Read 300 Free Eclectic Employee Engagement Keys. This book compiles employee engagement alphabets by 12 members of the Employee Engagement Network. This is a 39 page free E-book to enrich your employee engagement knowledge and efforts. Click here to download a free PDF copy of the 39 page E-book:
Here are suggestions on how you can apply the concepts from the book:
Scan the authors to find ideas.
Read the book as a primer to create your own alphabet.
Modify it to launch a team or project group exercise on engagement.
Choose a letter each day and focus on that letter to enhance your own engagement or the engagement of others.
Share the alphabets with others at work.
Offer the book as a free resource during employee engagement workshops.
Develop your own applications based on your interest and focus on employee engagement.
Here is a brief sample letter/concept from each author:
Results and Relationships. Employee engagement works best when results are woven with relationships.
Tempt. Can you make a chance to engage seem like a sandbox your people can play in? Tempt them: not necessarily with a get-this-done-and-you-get-a-reward message. Make the engagement temptation meaningful and valuable of its own sake.
Unleash – Take the leash off of employees. Trust. Turn them loose!
Isolate: Only problems, not people.
Failure. An engaged employee is more likely to fail, because we are more likely to fail when we stretch ourselves. Yet we often try to soften failure by calling it an oversight, a mistake, or an unfortunate result. This disavowal of failure reinforces fear of failure, so take back ownership of the word failure for the sake of engagement. Encourage self-reliant problem solving, engage employees in the redefinition of failure, and celebrate failing forward.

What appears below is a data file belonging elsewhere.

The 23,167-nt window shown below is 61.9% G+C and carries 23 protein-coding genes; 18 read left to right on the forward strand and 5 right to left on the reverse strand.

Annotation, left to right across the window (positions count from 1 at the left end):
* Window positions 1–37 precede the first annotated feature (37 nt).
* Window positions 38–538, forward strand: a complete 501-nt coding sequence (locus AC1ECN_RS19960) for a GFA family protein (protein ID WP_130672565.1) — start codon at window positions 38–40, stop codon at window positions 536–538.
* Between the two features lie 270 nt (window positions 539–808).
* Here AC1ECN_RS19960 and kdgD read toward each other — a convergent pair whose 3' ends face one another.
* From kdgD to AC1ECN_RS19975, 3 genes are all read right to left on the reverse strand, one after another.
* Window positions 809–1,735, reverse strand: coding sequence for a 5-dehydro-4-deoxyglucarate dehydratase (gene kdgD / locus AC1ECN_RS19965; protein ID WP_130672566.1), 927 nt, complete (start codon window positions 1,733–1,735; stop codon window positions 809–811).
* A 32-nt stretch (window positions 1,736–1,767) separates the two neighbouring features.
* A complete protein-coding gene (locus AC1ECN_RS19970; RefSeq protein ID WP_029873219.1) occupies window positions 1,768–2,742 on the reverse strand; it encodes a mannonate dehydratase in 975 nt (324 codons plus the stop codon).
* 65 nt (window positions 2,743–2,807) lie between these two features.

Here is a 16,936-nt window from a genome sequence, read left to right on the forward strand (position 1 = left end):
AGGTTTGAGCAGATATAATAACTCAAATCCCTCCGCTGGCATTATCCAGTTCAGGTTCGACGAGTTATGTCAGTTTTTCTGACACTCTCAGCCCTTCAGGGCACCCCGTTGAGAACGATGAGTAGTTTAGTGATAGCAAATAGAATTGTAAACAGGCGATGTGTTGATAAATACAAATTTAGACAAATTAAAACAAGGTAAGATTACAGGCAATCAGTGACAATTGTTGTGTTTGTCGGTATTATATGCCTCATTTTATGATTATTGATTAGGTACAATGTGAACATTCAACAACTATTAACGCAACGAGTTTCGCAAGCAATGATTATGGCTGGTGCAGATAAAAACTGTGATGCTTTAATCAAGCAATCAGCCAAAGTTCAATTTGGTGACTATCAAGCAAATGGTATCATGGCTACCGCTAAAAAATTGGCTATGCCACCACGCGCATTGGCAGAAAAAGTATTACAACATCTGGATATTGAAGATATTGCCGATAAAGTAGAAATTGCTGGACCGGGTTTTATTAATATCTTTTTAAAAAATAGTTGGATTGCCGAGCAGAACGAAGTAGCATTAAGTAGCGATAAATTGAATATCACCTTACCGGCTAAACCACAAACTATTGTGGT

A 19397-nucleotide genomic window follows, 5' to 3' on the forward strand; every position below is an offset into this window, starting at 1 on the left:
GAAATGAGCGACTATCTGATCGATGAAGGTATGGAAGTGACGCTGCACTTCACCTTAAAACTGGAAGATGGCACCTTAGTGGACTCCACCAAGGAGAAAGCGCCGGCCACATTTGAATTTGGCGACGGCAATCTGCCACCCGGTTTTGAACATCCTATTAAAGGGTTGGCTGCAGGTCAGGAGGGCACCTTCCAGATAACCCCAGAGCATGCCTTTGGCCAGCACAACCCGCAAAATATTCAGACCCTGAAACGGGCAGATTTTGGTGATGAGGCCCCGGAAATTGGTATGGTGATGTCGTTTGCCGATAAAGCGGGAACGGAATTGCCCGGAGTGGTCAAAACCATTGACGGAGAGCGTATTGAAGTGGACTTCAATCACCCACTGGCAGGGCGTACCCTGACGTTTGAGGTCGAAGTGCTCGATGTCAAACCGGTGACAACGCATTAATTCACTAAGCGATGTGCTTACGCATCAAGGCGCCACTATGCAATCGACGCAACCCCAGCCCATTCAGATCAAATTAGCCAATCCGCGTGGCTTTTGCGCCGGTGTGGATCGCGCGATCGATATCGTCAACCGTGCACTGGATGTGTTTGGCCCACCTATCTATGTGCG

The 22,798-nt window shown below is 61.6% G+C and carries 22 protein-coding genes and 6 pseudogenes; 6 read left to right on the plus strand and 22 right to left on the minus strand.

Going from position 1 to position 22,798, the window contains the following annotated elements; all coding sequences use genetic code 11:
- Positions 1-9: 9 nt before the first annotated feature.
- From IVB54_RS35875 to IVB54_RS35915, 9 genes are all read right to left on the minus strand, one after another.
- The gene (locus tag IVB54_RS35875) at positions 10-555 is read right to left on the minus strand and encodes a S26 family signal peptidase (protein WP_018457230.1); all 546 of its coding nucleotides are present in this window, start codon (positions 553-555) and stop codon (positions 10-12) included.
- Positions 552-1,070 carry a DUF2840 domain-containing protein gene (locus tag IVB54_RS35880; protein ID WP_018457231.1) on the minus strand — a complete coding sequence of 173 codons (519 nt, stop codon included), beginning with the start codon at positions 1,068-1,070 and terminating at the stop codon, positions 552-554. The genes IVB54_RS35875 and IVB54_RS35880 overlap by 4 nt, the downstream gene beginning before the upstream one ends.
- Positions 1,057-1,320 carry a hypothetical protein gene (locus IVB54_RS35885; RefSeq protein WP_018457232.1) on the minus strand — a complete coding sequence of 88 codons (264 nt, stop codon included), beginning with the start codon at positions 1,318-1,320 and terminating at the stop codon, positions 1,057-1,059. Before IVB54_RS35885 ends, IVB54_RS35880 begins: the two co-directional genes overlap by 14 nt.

Communication: “The single biggest problem in communication is the illusion that it has taken place.” ~ George Bernard Shaw
Authenticity. Natives of Maine are renowned for their colorful sayings, such as “Won’t say he’s dishonest but if he wants to get his cows to come home, he’s gotta get someone else to call ‘em.” If trust is the “glue” of sustained relationships, it is the result of being authentic.
Deliver: Too often you make promises or indicate you will get back to us on something – please remember that by delivering on those promises you build credibility and trust – and if we can rely on you, rest assured you can rely on us.
Character – your character is the framework of engagement
Gratitude. Another of the five principle ingredients of engagement. Without gratitude one cannot stay engaged for the long-term. Fostered by the activity of thanking others which in turn provides recognition and appreciation.
Z – Zoo! Whatever formal engagement strategies there may be it’s always going to be a fantastic, colourful jungle out there with grapevines aplenty so open those cages and connect with the people.
Kaizen: Kaizen is the Japanese term for “continuous improvement”, a concept we should take to heart if we want students to achieve their personal and professional best. Small changes, if done every day, can make a big impact over time. By creating an environment of Kaizen, reflection becomes part of the daily work and conversations. Continuous improvement an only be achieved, with continuous reflection. And with continuous reflection, students will become more and more engaged in their growth and learning.
Click here to download a free PDF copy of the book.